The terminology of the split gate valve with visual aids along with the specific characteristics of this valve were explained. Using FEA (finite element analysis) models to test all of the design considerations is advantageous as it can relatively quickly and cheaply show which considerations would have a positive or no impact at all on the valves, and verify which design is best. The stringent testing and standards which must be met were explained in depth; FE testing to the client specification, FAT to API 6D and qualification and bending testing to the client specification. The bending test required the design of a new rig to test the external forces in all directions. The valve passed all of the testing stages (FEA and physical testing). Malcolm concluded by observing that the leaking of a valve can have a knock on effect with the necessary testing – key to providing the client with confidence in the design.
The next speaker was Lee Brimer, a senior engineer who joined PDL Solutions more than five years ago. He is heavily involved with valve designs and analysis and has worked with BEL on numerous projects. The focus of Lee’s presentation was to talk about the FEA process and how it is carried out to ensure customer confidence.
Lee’s presentation was titled Advanced Engineering Analysis as a Valve Design Verification Tool. Lee presented an overview of the typical analyses used in valve assessment using FEA, including structural (linear elastic and nonlinear elastic‐plastic), thermal and thermal‐structural (to mitigate gate jamming). The analyses included hydrogen induced stress cracking (HISC), relevant for Duplex materials, and various specific components, such as gaskets, bolting and trims.
The presentation focused on the FEA work carried out to validate the split gate valve designed by BEL Valves for the same project Malcolm discussed. Particular focus was applied to the performance of the valve design under large external loads, due to previous issues observed by the operator, to ensure that the valve sealing functionality was maintained. Lee described the FEA setup, involving a complex assembly model with non‐linear contacts, and outlined how the worst case loading was determined.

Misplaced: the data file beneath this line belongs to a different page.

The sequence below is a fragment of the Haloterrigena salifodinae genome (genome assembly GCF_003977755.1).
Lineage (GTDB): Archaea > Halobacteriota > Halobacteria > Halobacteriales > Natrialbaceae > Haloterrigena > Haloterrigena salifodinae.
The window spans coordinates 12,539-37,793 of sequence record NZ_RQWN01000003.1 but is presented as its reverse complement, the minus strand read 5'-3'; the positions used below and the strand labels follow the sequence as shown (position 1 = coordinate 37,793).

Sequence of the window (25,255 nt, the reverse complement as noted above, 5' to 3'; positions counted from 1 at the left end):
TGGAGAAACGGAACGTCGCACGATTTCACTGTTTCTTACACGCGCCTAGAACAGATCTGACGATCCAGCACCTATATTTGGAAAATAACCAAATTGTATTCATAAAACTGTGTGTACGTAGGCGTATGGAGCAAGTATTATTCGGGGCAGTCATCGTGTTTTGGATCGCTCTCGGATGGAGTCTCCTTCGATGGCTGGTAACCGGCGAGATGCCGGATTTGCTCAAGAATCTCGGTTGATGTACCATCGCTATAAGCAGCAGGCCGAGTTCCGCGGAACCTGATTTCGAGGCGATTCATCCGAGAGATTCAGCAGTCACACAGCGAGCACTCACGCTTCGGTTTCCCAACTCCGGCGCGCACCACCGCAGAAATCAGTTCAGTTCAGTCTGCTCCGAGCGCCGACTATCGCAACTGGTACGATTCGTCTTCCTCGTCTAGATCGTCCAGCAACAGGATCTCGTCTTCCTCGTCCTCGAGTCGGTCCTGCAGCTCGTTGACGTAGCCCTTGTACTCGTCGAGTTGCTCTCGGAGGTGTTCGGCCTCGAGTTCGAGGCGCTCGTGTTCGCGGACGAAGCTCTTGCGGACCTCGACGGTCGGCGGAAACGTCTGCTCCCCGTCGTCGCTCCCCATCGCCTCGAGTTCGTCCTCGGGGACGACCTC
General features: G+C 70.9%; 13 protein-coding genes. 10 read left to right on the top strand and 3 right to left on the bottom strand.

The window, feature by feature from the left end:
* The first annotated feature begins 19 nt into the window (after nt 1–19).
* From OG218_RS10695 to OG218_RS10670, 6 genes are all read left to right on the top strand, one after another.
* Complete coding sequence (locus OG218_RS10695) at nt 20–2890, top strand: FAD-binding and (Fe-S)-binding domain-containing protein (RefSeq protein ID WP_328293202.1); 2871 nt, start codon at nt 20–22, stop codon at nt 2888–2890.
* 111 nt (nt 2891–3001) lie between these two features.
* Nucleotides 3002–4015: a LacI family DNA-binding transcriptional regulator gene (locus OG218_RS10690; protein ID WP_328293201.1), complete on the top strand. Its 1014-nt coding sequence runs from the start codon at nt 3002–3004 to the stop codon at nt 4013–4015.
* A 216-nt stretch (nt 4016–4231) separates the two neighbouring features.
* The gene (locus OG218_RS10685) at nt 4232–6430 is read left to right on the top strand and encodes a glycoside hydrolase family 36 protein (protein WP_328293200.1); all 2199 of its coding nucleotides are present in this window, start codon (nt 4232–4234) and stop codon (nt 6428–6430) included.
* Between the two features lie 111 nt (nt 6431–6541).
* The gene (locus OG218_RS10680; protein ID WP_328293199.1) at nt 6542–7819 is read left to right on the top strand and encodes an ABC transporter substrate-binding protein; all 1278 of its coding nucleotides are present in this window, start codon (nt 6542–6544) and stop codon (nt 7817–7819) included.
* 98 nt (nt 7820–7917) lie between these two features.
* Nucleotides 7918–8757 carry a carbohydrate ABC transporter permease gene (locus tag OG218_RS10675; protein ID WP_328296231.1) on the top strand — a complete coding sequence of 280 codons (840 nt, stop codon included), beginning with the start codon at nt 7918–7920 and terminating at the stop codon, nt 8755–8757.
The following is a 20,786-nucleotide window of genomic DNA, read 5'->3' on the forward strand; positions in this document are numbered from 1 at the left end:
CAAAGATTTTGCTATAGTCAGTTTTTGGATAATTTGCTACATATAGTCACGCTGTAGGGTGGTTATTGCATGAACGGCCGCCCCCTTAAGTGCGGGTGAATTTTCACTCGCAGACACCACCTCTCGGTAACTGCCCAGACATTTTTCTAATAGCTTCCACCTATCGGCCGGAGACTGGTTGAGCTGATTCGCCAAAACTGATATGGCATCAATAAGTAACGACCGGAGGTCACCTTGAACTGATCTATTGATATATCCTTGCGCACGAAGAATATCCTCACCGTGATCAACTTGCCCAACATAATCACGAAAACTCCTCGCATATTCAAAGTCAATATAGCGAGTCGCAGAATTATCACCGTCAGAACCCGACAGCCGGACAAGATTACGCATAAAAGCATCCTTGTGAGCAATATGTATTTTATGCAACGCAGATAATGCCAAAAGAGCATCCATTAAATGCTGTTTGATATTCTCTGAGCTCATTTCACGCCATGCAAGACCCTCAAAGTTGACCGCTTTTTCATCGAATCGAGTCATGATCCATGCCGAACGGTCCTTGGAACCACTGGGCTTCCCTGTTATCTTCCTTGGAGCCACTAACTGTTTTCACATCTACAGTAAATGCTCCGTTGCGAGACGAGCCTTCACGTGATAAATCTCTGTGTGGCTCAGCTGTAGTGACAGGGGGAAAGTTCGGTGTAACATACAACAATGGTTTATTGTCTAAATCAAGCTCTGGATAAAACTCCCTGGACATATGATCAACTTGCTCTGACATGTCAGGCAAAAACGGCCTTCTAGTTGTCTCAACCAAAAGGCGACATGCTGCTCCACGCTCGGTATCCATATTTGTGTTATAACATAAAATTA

The results showed the sealing pressure obtained and how that compared to the pressure required to maintain sealing. Lee showed how a valve capacity could be predicted regarding the maximum external loading that would be acceptable to maintain sealing. FEA was shown to be an invaluable tool in modelling valve operation early in the design process, in order to provide confidence in the design performance and to highlight areas for improvement.
The final speaker was James Brierley, a graduate project engineer at BEL Valves who is in a good position to assess the current challenges faced in valve production for onerous environments, having completed an R&D dissertation with BEL Valves.
James’ presentation was titled Expected Challenges and Design Verification of HP/HT Valves Developed for Subsea Service. The motivation for the talk was that, as oil resources have become more depleted, further oil field discoveries require engineering for more onerous conditions to extract the oil. The particular focus for the presentation was high pressure and temperature conditions, at which BEL Valves has led the way in terms of valve development for some of the biggest projects in the subsea engineering sector.
James described the particular regimes involved in high pressure, high temperature and soar service environments for valve operation and various associated problems, such as corrosion, how to maintain valve function over its lifetime and how to comply with safety integrity levels (SIL). The importance of high integrity pressure protection system (HIPPS) valves in protecting subsea piping networks was described, along with the development of valve sizes and operating conditions over time. It was detailed how specialist materials were required under the conditions for corrosion resistance and to reduce friction, such as tungsten carbide and the development of diamond‐like carbon (DLC) coatings.
The development of analysis techniques over time was described. FEA has moved from simple linear elastic assessments to assembly models with nonlinear contacts, to nonlinear material models and fatigue assessments. James offered a view about how the future of FEA will involve assessment of fracture mechanics. In terms of computational fluid dynamics (CFD), analyses have moved from single phase to multiphase, and assessment of HIPPS valve closure times. An advantage of analysis was explained in terms of being able to reduce the size and weight of valve components and therefore minimise cost. James concluded the presentation with a description of the rigorous testing regime required to mitigate the risk of valve failure.
Thanks go to the speakers for their time and effort in delivering the presentations, and to PDL Solutions and BEL Valves for their sponsorship.
Eugenie Warden and Nick Brown